Buzzed Books #16 by John King
Mo’ Meta Blues by Ahmir “Questlove” Thompson
Autobiographies, however, are fraught with more philosophical problems than memoir. When David Sedaris writes a book of memoir essays, he is not promising the plumb the depths of the David Sedaris phenomenon. What we read in fact is the David Sedaris phenomenon. When we read an autobiography by a notable musician, on the other hand, the book is supposed to reveal their essence in ways that the phenomenon of their public body of work has not already done.
David Foster Wallace has written about this problem at length in his review of the tennis player Tracy Austin’s Beyond Center Court: My Story, a review that becomes a critique of the entire sports autobiography genre. Wallace argued that the quality that makes a superior athlete transcendent simultaneously makes such transcendence impossible to communicate. Self-consciousness about such perfection would mar the perfection.
My own thinking about the genre of autobiography has long been influenced by Groucho Marx. In 1959, he published Groucho and Me, the very title of which indicates an uneasiness of the identity politics assumed in an autobiography.
It is almost impossible to write a truthful autobiography. Maybe Proust, Gide and a few others did it, but mostly autobiographies take good care to conceal the author from the public. In nearly all cases, what the public finally buys is a discreet tome with the facts slightly concealed, full of hogwash and ambiguity.
Except in the case of professional writers, most of these untrue confessions are not even written by the man whose name is on the book jacket. Large letters will proclaim it to be THE AUTOBIOGRAPHY OF CHARLES W. MOONSTRUCK, and letters small enough to fit the head of a pin will whisper, “As told to Joe Flaimngo.” Joe Flamingo, the actual writer, is the drudge who has wasted two years of his life for a miserly stipend, setting down and embellishing the few halting words of Charles W. Moonstruck. When the book finally appears in print, Moonstruck struts all over town asking his friends (the few he has), “Did you read my book? … You know, I’ve never written a book before. … I had no idea writing was so easy!
Groucho and Me is actually a fine autobiography, but one that profoundly re-negotiates its relationship with the reader, since the character of Groucho Marx as known in 13 Marx Brothers movies would never sit down to write an entire book, or make any honest confessions at all.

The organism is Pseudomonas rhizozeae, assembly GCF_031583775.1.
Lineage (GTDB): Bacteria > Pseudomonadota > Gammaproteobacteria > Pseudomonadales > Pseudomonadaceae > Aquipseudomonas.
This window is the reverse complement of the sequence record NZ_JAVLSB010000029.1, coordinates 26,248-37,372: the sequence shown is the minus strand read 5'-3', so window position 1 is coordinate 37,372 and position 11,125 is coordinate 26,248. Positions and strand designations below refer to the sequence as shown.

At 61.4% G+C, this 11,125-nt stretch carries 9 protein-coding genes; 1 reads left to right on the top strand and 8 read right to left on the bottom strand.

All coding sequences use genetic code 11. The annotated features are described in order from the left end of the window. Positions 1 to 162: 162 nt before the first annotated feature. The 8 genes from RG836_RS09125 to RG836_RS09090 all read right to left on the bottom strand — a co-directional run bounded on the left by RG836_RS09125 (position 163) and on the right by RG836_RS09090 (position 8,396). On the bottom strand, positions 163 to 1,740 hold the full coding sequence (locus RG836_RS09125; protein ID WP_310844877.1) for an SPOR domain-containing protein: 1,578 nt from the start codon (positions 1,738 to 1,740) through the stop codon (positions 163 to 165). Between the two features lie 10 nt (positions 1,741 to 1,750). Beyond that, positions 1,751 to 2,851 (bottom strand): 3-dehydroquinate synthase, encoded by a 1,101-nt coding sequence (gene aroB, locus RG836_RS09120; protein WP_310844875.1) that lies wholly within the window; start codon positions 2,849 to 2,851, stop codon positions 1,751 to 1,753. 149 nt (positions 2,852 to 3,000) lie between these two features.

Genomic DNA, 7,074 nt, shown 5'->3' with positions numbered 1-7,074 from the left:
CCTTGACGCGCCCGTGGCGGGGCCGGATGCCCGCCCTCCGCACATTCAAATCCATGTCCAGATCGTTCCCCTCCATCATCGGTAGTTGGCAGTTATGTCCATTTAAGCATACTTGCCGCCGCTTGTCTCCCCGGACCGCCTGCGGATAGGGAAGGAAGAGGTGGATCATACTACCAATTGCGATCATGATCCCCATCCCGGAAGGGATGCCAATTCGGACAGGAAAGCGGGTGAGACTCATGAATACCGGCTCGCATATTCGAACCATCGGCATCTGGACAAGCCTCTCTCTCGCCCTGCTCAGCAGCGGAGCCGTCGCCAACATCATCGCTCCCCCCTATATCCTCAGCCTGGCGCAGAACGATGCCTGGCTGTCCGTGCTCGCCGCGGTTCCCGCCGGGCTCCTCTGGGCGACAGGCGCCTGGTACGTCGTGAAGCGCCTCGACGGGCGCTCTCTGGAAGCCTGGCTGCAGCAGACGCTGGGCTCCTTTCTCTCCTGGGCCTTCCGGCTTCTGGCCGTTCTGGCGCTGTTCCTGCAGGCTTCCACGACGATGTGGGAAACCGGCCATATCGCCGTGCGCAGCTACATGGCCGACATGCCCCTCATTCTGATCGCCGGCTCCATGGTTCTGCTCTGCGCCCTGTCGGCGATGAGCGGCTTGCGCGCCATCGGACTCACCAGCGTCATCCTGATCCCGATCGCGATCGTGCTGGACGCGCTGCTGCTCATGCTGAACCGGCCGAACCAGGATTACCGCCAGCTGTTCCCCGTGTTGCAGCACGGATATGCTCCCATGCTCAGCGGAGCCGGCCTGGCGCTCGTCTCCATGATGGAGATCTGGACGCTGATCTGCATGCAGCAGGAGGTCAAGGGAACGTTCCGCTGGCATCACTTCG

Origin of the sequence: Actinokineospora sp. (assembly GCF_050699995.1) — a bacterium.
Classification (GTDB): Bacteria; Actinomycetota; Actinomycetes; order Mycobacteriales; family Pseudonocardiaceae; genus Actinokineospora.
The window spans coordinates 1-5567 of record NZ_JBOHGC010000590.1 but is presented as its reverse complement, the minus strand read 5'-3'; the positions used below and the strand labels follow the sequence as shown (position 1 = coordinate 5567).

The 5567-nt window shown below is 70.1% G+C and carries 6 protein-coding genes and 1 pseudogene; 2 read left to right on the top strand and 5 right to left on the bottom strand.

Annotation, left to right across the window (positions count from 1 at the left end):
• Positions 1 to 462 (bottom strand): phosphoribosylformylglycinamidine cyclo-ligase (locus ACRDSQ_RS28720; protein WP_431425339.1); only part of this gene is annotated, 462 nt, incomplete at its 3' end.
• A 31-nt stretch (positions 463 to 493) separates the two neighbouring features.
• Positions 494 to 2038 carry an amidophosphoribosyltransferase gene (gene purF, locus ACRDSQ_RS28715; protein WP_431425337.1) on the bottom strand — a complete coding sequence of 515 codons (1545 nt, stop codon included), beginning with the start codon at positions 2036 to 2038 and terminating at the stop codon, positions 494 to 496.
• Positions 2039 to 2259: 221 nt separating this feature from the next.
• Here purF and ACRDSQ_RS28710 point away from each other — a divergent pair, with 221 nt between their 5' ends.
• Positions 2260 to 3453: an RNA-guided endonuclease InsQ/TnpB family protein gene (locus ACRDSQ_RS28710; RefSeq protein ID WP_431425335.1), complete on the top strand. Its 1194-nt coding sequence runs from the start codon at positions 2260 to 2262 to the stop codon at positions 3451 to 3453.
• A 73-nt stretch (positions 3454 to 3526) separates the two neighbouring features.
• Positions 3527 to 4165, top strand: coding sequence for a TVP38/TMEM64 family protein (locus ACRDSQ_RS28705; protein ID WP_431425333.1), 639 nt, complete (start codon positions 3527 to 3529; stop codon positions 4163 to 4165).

The autobiography of artists might hold more promise than sports memoirs, since an artist in one medium might be empowered to translate that medium, and thus find a way to communicate the transcendence of their gifts in the arts.
That sense of re-negotiation of what an autobiography is happens to be key. A few years ago, I read Stephen Tyler’s Does the Noise in My Head Bother You? and found that, while my admiration for Aerosmith’s music hadn’t diminished, neither had it been greatly enhanced, either. Tyler recounts his adventures and misadventures, but the effect was a laundry list of happenstance, except for his rhapsodic description of his pre-Aerosmith years. Disgruntled with Tyler’s autobiography, Aerosmith’s lead guitarist, Joe Perry, has written his own called Rocks: My Life in and Out of Aerosmith. There are five human beings in that band. Who knows that the truth is? If we accept that even if each theoretical book is not a complete account, then five books would be a beginning to getting at the essence of Aerosmith’s mastery of rock music. I am not sure I love Aerosmith enough to read whatever succession of autobiographies might be necessary to compete with the best of their sound.
Aerosmith should have been content, perhaps, to let the music do the talking. The essence of what I feel listening to their music is overwhelmingly my own.
Ultimately, an autobiography has to be mostly about something else: the person we don’t really know. This subject may or may not coincide with the art we appreciate.
This is a long preamble for a review of Mo’ Meta Blues: The World According to Questlove, by Ahmir “Questlove” Thompson and Ben Greenman, with footnotes by Richard Nichols, the manager of The Roots, the hip hop band Questlove is the drummer for.
You can probably anticipate from this set-up that Mo’ Meta Blues is a book that seriously engages the paradoxes of autobiography. The cover image, a riff on Milton Glaser’s psychedelic designs of the 1960s, shows the silhouette of Questlove’s profile with colorful question marks and a single black power fist emanating from his afro.
There are sections in which Questlove reminisces.
There are sections in which Questlove offers commentary about his favorite albums over a decade, year by year.
There are sections when Ben Greenman interviews Questlove.
There are sections in which Ben Greenman writes emails to the book’s editor, Ben Greenberg, asking questions about the ultimate direction of the book one happens to be already holding in one’s hand.
In one section, Ben Greenman inteviews Rich Nichols.
& there are Rich’s footnote rebuttals below the text of some of Questlove’s reminiscences.